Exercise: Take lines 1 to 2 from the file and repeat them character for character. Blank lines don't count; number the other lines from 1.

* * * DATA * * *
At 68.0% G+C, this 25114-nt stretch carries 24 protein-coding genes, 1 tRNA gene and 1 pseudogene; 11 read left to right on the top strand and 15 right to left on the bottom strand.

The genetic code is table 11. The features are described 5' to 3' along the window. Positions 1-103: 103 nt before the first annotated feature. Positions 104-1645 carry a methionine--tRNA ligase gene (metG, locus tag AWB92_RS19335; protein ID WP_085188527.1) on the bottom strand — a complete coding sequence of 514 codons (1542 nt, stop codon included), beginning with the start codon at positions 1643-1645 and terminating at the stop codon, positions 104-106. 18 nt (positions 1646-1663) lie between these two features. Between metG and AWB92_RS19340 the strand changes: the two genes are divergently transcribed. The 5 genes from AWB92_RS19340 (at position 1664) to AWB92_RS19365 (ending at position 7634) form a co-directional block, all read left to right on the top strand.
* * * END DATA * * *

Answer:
At 68.0% G+C, this 25114-nt stretch carries 24 protein-coding genes, 1 tRNA gene and 1 pseudogene; 11 read left to right on the top strand and 15 right to left on the bottom strand.

The genetic code is table 11. The features are described 5' to 3' along the window. Positions 1-103: 103 nt before the first annotated feature. Positions 104-1645 carry a methionine--tRNA ligase gene (metG, locus tag AWB92_RS19335; protein ID WP_085188527.1) on the bottom strand — a complete coding sequence of 514 codons (1542 nt, stop codon included), beginning with the start codon at positions 1643-1645 and terminating at the stop codon, positions 104-106. 18 nt (positions 1646-1663) lie between these two features. Between metG and AWB92_RS19340 the strand changes: the two genes are divergently transcribed. The 5 genes from AWB92_RS19340 (at position 1664) to AWB92_RS19365 (ending at position 7634) form a co-directional block, all read left to right on the top strand.